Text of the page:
In July, the Minneapolis Planning Commission approved a 146-unit apartment building with 92 parking spaces at 26th & Blaisdell. These types of developments with low parking-to-unit ratios have become commonplace since the city changed its minimum parking requirements in 2015. Before, each new building had to provide at least one spot. Now projects near high-frequency transit corridors with fewer than 50 units have zero parking requirements and buildings larger than 50 units need to include one spot for every two units. Currently, Minneapolis does not keep data on parking utilization rate at apartment buildings, according to planning manager Jason Wittenberg, who said the city would like to better understand how residential parking spaces are being used. But as the city plans for a future with fewer cars and more density, newer apartment buildings constructed in Southwest before and after the requirements report their parking spaces are still in high demand. Regardless of the amount of parking, newer developments are confident they are offering attractive living situations to residents. Bryan Walters, the co-founder of Yellow Tree Development, said his firm is very comfortable constructing new residential buildings with fewer spots than units. “We put the lowest amount of parking in we… Read full this story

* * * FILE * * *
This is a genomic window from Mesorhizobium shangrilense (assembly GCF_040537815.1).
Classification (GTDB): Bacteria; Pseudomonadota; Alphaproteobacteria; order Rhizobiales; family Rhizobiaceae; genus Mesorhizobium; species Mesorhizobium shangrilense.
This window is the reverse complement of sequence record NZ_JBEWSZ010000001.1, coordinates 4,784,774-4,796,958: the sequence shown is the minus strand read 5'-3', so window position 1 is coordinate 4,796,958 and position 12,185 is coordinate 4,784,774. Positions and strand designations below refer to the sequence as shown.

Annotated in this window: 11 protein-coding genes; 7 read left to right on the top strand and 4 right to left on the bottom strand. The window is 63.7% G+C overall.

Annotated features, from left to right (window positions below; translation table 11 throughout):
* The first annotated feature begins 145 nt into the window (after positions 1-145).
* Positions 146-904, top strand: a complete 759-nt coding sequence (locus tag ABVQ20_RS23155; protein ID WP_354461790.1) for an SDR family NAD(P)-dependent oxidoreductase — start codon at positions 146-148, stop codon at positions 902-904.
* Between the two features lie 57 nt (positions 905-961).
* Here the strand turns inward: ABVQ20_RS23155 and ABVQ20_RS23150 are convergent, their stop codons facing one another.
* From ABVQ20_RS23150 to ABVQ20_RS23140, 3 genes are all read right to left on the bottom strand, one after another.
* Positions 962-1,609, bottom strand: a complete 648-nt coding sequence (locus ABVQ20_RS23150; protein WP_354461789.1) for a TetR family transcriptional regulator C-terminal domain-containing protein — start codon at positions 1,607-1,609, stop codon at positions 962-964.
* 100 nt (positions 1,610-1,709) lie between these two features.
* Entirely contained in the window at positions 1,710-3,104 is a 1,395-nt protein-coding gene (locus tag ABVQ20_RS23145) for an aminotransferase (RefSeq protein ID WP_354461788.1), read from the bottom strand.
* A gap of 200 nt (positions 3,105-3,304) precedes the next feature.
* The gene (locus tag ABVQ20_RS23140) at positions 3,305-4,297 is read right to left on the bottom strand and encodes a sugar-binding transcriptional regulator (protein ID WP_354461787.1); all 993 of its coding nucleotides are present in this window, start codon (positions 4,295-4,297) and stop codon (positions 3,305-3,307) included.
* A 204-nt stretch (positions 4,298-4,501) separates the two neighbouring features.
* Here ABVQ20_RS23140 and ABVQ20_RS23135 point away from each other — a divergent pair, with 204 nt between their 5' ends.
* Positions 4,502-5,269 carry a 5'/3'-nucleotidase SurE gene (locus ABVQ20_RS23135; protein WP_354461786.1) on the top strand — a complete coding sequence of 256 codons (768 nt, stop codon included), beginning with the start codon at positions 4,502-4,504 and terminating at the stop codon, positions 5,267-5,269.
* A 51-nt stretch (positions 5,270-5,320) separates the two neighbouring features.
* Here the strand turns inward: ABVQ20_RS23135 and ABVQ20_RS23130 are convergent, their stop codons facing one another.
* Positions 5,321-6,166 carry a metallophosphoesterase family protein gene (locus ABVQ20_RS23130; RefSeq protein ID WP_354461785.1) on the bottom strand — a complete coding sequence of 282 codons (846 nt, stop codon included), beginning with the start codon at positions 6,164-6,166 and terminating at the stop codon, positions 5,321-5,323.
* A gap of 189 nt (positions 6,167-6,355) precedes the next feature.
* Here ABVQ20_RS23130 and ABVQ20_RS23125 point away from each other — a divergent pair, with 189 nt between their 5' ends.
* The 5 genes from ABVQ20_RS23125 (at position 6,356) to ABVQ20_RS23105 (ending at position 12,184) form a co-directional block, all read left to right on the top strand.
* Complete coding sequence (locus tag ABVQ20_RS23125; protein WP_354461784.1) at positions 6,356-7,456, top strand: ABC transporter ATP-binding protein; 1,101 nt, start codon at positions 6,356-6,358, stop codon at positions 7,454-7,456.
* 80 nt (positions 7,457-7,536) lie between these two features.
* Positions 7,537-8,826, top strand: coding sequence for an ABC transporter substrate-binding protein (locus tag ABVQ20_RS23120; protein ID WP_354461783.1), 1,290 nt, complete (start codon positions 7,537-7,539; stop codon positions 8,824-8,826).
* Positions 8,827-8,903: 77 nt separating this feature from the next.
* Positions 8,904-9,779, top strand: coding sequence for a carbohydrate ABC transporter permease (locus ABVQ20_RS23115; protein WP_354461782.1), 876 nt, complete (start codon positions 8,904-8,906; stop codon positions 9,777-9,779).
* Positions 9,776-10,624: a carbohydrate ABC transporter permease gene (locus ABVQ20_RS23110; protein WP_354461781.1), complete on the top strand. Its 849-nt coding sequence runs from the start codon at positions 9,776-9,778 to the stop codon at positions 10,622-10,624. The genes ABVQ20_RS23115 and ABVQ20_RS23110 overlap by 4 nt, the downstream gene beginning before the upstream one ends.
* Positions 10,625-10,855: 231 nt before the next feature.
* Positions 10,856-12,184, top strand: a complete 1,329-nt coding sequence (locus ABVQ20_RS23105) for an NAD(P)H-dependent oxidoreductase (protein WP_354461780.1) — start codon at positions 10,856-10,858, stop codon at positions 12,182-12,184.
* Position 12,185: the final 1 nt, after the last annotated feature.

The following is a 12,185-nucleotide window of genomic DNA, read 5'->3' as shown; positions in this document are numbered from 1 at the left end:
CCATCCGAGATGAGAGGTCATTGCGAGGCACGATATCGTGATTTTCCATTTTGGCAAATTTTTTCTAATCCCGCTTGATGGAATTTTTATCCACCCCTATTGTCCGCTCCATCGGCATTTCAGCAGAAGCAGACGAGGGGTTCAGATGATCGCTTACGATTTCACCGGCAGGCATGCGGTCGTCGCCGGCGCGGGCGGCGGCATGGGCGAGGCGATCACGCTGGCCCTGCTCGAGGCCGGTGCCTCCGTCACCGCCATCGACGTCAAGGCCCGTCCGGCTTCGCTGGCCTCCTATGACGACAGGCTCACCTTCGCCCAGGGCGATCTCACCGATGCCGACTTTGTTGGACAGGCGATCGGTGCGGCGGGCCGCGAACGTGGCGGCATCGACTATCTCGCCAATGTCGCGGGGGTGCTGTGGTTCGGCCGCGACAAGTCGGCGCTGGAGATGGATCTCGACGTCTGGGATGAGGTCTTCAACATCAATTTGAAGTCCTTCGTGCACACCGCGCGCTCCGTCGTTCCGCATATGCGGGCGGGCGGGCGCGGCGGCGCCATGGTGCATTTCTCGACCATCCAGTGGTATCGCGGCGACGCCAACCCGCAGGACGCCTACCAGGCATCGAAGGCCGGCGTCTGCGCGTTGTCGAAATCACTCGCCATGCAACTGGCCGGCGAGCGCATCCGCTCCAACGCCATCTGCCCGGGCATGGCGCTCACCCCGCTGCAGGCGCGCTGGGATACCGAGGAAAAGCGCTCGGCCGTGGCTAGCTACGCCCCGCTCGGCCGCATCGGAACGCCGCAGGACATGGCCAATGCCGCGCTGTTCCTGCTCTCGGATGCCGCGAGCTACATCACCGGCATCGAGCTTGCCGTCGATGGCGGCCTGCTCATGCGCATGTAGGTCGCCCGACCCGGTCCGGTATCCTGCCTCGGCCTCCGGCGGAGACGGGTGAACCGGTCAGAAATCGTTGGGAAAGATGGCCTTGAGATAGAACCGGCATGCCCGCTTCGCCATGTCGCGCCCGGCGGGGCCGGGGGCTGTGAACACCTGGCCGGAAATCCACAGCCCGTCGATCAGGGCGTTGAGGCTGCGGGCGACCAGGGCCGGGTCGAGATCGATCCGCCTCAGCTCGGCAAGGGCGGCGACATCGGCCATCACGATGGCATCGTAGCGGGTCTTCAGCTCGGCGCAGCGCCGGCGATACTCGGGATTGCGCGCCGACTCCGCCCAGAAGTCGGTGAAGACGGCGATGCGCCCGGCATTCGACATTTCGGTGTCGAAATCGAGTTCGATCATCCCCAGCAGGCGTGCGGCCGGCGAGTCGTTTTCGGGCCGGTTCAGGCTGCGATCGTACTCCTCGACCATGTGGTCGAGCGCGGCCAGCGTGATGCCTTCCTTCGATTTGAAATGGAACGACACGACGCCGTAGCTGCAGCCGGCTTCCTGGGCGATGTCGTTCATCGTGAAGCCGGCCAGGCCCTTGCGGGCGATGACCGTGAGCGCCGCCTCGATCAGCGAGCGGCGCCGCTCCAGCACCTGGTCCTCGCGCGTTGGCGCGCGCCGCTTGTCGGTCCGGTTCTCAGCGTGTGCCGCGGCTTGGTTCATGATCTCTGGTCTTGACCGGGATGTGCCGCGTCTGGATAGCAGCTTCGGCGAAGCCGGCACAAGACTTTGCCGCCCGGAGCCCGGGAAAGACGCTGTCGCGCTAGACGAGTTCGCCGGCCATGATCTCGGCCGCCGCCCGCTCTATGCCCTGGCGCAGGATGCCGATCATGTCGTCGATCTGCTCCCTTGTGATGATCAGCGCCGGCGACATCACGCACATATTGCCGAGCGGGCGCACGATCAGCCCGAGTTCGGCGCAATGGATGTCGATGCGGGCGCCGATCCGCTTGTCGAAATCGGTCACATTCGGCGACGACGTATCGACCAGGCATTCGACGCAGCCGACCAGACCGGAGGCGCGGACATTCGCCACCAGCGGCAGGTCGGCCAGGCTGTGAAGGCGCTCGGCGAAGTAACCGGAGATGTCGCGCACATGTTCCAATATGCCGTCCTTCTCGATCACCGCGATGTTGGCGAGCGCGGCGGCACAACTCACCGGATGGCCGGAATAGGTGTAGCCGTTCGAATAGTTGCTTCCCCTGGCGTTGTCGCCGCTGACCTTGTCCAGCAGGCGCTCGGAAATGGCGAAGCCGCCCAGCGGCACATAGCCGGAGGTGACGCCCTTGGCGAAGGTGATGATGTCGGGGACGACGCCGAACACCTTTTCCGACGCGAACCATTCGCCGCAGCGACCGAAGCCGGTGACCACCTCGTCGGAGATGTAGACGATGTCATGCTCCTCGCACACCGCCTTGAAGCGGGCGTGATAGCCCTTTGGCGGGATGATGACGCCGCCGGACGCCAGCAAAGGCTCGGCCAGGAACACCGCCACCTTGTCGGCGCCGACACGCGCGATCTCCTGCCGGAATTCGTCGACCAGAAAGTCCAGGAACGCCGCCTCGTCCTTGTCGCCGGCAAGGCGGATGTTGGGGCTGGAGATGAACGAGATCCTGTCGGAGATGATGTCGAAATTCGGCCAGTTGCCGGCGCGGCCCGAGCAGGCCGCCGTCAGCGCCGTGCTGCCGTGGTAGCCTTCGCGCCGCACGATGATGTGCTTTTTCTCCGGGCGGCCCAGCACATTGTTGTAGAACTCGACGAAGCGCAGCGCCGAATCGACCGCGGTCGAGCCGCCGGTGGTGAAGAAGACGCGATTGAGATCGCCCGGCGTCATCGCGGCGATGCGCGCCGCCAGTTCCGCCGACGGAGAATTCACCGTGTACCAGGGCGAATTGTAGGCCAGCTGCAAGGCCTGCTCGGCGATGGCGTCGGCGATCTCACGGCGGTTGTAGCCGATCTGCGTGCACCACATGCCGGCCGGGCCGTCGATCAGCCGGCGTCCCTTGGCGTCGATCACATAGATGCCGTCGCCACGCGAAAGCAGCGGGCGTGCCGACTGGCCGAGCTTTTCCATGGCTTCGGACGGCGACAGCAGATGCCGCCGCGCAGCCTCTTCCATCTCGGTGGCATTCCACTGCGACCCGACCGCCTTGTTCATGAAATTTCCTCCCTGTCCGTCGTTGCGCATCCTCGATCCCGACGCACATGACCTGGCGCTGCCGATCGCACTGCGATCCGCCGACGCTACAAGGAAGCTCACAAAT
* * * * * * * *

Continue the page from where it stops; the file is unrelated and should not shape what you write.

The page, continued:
- Neighbourhood Guide: Asoke, Bangkok
- A new gateway to Lafayette? LPTFA sparking development along downtown's northern edge
- The ultimate family fun roadtrip: Auckland to Northland
- Is downtown dead? Or is Denver’s urban center lurching back to life?
- How a desperate flat search turned me into a millennial liar
- The Liquid Earth
- Win one of 10 great sunshine breaks with Jet2holidays – including Spain, Croatia, Greece & Portugal
- Renting in Houston is tougher than ever—here’s how to get what you want
Apartments filling their available parking spots have 274 words, post on www.swjournal.com at July 29, 2019. This is cached page on Bach Thien. If you want remove this page, please contact us.